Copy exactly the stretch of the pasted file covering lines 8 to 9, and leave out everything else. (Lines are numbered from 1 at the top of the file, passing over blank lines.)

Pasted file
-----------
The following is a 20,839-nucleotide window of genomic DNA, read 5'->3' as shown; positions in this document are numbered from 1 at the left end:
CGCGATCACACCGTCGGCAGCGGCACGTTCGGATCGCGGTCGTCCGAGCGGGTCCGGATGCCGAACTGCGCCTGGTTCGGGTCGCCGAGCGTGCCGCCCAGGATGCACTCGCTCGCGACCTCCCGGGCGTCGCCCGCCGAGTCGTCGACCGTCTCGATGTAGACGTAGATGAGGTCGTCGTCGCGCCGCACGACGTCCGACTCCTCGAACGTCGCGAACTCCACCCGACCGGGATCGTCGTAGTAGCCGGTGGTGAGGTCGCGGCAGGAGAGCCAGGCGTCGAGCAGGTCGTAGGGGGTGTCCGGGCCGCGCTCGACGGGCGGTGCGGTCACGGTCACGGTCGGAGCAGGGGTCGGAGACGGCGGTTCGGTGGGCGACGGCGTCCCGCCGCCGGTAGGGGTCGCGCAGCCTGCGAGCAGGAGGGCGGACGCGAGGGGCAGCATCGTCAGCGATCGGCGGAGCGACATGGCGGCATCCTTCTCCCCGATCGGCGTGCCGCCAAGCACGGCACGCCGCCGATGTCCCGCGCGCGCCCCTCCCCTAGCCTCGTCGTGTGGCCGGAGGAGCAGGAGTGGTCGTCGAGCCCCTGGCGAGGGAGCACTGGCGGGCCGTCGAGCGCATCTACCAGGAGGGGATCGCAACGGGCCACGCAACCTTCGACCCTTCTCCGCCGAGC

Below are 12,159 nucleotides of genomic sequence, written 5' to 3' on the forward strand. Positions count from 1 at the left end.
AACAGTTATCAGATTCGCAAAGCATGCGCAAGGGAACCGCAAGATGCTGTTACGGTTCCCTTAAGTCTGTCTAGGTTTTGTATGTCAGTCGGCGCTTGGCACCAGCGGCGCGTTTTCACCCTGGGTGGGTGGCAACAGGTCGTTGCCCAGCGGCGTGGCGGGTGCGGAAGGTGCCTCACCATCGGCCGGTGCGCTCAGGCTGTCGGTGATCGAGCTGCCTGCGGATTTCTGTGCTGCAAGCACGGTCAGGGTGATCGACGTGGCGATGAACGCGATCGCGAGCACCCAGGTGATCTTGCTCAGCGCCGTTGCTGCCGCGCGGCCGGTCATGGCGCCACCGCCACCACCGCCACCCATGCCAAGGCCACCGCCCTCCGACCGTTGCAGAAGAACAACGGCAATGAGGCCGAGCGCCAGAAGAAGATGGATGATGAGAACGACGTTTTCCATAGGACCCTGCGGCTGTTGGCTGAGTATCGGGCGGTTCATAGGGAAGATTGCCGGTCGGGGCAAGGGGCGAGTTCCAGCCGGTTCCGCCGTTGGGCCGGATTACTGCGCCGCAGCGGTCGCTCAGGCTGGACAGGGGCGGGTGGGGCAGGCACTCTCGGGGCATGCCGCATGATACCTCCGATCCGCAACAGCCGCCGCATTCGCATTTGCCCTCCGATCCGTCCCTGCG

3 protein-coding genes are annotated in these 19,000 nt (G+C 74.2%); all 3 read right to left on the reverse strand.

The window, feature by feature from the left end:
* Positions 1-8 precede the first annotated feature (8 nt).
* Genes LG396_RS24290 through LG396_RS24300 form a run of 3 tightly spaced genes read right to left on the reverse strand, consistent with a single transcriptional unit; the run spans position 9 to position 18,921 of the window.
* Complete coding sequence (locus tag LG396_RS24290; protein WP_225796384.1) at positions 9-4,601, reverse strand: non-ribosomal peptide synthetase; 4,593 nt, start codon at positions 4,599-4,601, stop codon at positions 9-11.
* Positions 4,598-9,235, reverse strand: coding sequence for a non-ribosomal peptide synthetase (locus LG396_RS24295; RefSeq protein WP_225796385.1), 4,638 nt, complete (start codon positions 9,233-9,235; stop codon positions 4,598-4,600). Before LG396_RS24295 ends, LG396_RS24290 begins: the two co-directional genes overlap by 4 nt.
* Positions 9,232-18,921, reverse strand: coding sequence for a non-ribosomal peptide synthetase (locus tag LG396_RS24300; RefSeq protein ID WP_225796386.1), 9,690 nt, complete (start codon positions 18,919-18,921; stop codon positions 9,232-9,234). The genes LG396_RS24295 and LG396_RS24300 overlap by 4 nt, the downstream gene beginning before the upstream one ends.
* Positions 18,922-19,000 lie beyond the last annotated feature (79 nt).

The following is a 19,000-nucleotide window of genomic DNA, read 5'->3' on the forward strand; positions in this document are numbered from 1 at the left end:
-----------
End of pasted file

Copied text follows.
* Genes LG396_RS24290 through LG396_RS24300 form a run of 3 tightly spaced genes read right to left on the reverse strand, consistent with a single transcriptional unit; the run spans position 9 to position 18,921 of the window.
* Complete coding sequence (locus tag LG396_RS24290; protein WP_225796384.1) at positions 9-4,601, reverse strand: non-ribosomal peptide synthetase; 4,593 nt, start codon at positions 4,599-4,601, stop codon at positions 9-11.